Salt mine strik­ers’ bet on block­ade may pay off


For 10 weeks, they walked picket lines in of­ten swel­ter­ing heat, watch­ing re­place­ment work­ers go into the Goderich salt mine and do their jobs. But the strik­ing Uni­for mem­bers went for broke last Fri­day and piled up bar­ri­cades of wooden pal­lets, later re­placed by trac­tors, in de­fi­ance of two court or­ders. It’s a gam­ble that ap­pears to have worked. Com­pass Min­er­als and Uni­for Lo­cal 16-0 re­turn to the bar­gain­ing ta­ble to­day, hop­ing to end a strike that threat­ens to stran­gle the econ­omy of the town of 8,000. Stephanie Ross, as­so­ciate pro­fes­sor at McMaster Uni­ver­sity’s School of Labour Stud­ies, said the work­ers had “no choice” be­cause On­tario law lets com­pa­nies use re­place­ment work­ers. “Re­place­ment work­ers are an enor­mous tool that em­ploy­ers can use to starve the work­ers out,” said Ross, not­ing union lead­er­ship could have been ar­rested for de­fy­ing a court or­der. But Ross said the Goderich strik­ers have one big ad­van­tage: “The com­pany can’t move the mine, the work can’t go any­where.” That’s in con­trast to the 2012 clos­ing of Lon­don’s Elec­tro-Mo­tive Diesel plant, where work­ers were locked out by Illi­nois-based Cater­pil­lar and the work later moved to In­di­ana, Ross said. Uni­for’s Natalie Clancy said the union is ob­serv­ing a me­dia black­out dur­ing ne­go­ti­a­tions. But Uni­for held a free com­mu­nity con­cert and bar­be­cue at the picket line Wednes­day night fea­tur­ing a striker’s blue­grass band. A kid-themed event goes Fri­day.

“In Uni­for, we are a fam­ily and our mem­bers have ral­lied around this group and this com­mu­nity be­cause of the enor­mous pres­sure they have been un­der,” said Scott Do­herty, ex­ec­u­tive as­sis­tant to na­tional pres­i­dent Jerry Dias.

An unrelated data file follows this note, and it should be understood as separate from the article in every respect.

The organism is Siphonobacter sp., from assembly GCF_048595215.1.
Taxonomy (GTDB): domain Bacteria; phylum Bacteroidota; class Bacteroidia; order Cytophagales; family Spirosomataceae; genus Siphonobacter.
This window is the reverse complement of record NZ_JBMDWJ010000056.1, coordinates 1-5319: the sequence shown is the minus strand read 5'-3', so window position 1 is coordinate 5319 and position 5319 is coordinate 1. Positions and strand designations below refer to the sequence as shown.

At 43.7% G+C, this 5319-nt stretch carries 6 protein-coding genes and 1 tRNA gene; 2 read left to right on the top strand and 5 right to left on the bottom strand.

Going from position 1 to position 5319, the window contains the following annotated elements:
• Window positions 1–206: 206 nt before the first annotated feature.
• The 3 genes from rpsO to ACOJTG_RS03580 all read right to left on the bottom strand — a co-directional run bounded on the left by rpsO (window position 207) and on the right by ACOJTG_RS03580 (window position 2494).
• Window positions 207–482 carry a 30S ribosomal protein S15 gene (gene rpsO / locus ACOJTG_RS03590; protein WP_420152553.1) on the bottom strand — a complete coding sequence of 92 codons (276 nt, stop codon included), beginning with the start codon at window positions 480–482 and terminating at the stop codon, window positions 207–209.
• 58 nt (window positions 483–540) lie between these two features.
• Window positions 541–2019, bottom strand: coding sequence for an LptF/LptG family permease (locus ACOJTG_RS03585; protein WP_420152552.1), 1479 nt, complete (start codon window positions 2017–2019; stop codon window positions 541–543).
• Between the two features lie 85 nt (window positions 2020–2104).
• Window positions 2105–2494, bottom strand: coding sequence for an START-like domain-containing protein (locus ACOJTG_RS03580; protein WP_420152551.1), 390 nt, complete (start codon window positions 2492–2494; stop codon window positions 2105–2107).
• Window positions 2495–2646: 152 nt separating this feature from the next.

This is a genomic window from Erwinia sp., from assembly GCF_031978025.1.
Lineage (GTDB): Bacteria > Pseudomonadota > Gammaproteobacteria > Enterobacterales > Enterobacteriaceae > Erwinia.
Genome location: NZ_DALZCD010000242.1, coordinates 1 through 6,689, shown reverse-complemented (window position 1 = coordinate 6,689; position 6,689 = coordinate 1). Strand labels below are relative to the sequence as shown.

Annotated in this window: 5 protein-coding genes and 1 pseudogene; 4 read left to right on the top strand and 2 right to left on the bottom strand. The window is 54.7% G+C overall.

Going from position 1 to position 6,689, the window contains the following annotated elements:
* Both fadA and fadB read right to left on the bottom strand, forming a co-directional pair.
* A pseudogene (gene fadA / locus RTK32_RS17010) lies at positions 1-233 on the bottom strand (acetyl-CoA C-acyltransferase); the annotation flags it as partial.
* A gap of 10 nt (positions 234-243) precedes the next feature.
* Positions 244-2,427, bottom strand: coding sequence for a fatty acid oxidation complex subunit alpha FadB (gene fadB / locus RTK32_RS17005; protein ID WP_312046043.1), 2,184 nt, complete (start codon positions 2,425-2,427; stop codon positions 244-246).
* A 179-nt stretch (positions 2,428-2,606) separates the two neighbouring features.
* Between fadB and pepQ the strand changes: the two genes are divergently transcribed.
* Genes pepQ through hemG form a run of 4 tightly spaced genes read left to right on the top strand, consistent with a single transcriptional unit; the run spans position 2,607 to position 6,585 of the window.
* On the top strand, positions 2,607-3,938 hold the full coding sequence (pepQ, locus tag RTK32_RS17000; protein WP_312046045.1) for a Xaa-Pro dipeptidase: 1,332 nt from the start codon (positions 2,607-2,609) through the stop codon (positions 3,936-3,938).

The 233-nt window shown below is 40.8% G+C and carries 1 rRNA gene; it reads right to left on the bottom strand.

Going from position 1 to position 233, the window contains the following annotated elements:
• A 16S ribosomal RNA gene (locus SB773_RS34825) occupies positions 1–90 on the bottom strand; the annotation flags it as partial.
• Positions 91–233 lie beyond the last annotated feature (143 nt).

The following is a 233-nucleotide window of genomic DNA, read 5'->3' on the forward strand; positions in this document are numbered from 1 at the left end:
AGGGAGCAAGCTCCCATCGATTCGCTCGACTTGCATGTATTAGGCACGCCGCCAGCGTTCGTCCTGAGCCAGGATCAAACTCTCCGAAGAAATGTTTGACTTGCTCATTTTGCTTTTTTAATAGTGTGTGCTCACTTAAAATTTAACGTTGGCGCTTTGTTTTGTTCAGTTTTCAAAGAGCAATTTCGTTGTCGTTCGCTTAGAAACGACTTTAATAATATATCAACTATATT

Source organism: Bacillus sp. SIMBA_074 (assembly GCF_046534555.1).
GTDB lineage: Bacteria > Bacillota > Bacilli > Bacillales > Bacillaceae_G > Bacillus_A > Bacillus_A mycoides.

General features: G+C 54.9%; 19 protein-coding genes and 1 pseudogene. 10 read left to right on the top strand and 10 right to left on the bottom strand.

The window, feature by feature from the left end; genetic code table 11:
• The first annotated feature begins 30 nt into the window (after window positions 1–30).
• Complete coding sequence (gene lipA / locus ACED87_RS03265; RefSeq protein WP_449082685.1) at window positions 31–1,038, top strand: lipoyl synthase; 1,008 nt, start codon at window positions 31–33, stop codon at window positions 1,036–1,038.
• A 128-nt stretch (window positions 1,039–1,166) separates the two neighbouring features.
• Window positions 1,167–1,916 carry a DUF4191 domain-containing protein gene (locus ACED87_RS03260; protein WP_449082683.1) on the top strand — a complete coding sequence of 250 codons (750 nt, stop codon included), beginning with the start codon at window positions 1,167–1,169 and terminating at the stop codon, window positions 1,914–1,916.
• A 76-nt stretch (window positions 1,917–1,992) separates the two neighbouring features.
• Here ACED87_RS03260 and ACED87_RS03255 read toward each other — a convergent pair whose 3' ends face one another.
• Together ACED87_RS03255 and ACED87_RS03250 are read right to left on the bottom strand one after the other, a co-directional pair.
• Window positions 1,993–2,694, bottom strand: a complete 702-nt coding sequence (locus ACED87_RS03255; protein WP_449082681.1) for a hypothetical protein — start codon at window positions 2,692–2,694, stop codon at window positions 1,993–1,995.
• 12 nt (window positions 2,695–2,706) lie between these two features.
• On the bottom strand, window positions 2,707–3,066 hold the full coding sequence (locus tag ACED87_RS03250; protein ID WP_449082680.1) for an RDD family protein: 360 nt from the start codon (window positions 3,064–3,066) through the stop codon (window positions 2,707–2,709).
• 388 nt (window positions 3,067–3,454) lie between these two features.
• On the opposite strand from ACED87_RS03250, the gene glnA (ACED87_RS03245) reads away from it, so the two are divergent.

Com­mu­nity sup­port has been key for strik­ers in a town where the salt mine is the largest em­ployer.

Many homes in the com­mu­nity sport lawn signs back­ing the strik­ers, and a Uni­for pub­lic rally and bar­be­cue in Har­bour Park June 28 drew about 500 peo­ple. Huron County War­den Jim Ginn said the strike has been a sore point in the com­mu­nity since the salt is con­sid­ered a lo­cal re­source.

Kansas-based Com­pass Min­er­als brought in re­place­ment work­ers from as far away as New Brunswick, mean­ing all the money from pro­duc­tion was leav­ing the town.

Com­pass Min­er­als is­sued a state­ment Wednes­day ap­pear­ing to de­fend its move to­ward a new “con­tin­u­ous min­ing model” that has been at the heart of the bar­gain­ing im­passe. The union says it will mean longer shifts, more over­time and more con­tracted­out work.

The state­ment im­plied the mine’s fu­ture is in doubt if the op­er­a­tion does not be­come more ef­fi­cient and com­pet­i­tive.

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